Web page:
police conducted a raid on the protesters in April, but they retreated
when waves of Native Canadians arrived to reinforce the occupation. They
really did us a favor, Mrs. Hill said of the raid. Thats when internal
politics were put aside and everyone came together.

The occupied land covers 100 acres among tens of thousands taken over by
the government from the Native Canadians in the 19th century after a
disagreement that lasted decades over whether the Native Canadians had the
right to sell their land to British settlers. The Native Canadians filed a
lawsuit over the land in 1995, on behalf of the Six Nations: the Mohawk,
Onondaga, Seneca, Cayuga, Oneida and Tuscarora. But, tired of waiting
while housing developments encroached on the land, they took matters into
their own hands.

A younger generation of Native Canadians has led a resurgence of
indigenous culture across the country. Unlike many of their parents and
grandparents, these Native Canadians did not attend residential schools,
where Native Canadian students were often hit with a strap for speaking
their own languages. Entire generations of culture were submerged. The
revival has not only restored pride; it has also opened old wounds over
how the British and, later, Canadian governments negotiated land deals
with chiefs. In one such deal, chiefs had signed a document that the
British interpreted as surrendering the land where Toronto now sits, but
it was later disclosed that the chiefs had signed a blank piece of paper.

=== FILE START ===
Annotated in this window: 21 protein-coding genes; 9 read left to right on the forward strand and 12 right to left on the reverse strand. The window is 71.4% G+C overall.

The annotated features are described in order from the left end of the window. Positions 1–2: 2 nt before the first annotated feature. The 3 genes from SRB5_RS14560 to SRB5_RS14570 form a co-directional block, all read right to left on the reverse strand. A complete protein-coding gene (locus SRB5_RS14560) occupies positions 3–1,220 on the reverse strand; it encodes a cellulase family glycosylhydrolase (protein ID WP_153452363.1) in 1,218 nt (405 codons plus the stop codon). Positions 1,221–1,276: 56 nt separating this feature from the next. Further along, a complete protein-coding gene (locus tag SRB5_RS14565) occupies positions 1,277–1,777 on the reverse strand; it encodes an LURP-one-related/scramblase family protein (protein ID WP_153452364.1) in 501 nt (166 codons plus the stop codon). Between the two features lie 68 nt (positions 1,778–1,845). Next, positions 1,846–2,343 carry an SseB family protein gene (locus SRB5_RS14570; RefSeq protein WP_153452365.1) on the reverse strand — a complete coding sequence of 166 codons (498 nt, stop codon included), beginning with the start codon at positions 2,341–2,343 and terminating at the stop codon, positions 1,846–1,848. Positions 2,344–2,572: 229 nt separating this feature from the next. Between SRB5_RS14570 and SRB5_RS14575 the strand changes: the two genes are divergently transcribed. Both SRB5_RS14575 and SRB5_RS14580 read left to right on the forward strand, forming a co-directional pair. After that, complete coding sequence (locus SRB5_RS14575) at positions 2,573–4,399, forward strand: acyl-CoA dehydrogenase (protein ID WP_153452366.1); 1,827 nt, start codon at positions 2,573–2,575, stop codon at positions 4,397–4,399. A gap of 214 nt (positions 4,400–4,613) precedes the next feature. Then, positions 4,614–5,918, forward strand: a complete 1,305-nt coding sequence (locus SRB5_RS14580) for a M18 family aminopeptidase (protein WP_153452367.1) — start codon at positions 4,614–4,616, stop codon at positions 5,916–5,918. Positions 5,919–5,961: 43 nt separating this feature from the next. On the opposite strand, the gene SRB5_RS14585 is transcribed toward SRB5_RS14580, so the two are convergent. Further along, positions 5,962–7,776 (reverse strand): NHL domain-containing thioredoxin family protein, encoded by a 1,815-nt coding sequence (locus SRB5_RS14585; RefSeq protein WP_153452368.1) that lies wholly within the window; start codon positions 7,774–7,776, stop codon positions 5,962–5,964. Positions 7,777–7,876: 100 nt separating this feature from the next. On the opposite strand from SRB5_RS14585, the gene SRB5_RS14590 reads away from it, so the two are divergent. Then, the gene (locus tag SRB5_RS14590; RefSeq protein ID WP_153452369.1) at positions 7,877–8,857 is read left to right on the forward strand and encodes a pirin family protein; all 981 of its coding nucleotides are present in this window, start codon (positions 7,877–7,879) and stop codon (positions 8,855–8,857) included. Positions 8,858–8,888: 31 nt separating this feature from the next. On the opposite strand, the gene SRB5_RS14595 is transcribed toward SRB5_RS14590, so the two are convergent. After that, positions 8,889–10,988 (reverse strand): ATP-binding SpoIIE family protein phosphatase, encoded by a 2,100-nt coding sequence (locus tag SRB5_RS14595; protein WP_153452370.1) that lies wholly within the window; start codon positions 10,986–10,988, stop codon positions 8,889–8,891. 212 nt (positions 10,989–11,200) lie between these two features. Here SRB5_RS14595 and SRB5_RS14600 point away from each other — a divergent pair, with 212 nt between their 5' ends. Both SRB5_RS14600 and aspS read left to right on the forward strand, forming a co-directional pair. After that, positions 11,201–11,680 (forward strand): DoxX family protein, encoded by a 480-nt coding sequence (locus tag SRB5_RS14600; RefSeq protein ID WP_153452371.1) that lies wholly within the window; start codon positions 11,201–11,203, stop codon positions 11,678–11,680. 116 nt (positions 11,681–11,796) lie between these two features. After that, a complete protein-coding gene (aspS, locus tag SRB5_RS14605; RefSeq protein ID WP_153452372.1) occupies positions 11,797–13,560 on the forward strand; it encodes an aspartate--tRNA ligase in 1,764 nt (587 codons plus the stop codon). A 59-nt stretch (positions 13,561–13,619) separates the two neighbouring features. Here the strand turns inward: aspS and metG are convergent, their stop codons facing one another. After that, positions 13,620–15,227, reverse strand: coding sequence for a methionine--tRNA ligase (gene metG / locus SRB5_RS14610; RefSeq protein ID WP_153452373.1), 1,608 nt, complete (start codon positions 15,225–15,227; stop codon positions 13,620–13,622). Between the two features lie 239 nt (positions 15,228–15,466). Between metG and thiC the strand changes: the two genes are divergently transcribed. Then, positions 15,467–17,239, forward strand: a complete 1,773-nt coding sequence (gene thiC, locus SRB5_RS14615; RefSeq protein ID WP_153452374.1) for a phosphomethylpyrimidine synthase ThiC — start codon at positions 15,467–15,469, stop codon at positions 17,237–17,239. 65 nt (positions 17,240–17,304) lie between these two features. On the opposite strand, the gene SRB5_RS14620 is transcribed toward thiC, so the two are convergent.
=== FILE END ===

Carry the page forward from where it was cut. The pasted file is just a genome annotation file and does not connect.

Native bands elsewhere are watching Caledonia, wondering if the protesters
here have found a new way of forcing governments to settle land claims, or
at least expedite them. The brash and confrontational nature of the
dispute contrasts with the glacial system the Canadian government uses to
settle land claims with its Native Canadian population. Of the 29 claims
filed by the Six Nations since the 1970s, only one has been settled. There
are some 770 outstanding claims across Canada, with more than twice as
many claims coming in each year as are being settled.

They've created a system to deal with these land disputes, but they take
years in the courts, Mrs. Hill said at the barricaded entrance to the
occupation. Theyre the ones with the money who can afford that process. We
decided it was time to deal with things differently. Whether their
approach will work depends on politicians, the behavior of protesters on
both sides, and the response by the police. Nearly six months into the
occupation, the Native Canadians have persuaded the provincial government
to buy the disputed land from developers while forcing both sides to begin
negotiating a settlement.

The question is whether, in the meantime, the Native Canadians and the
townspeople can keep the peace. Im concerned that at some point were going
to see more violence, said Mr.  Clark, the Caledonia resident. Thats not a
threat, thats just reality.  People can only withstand so much.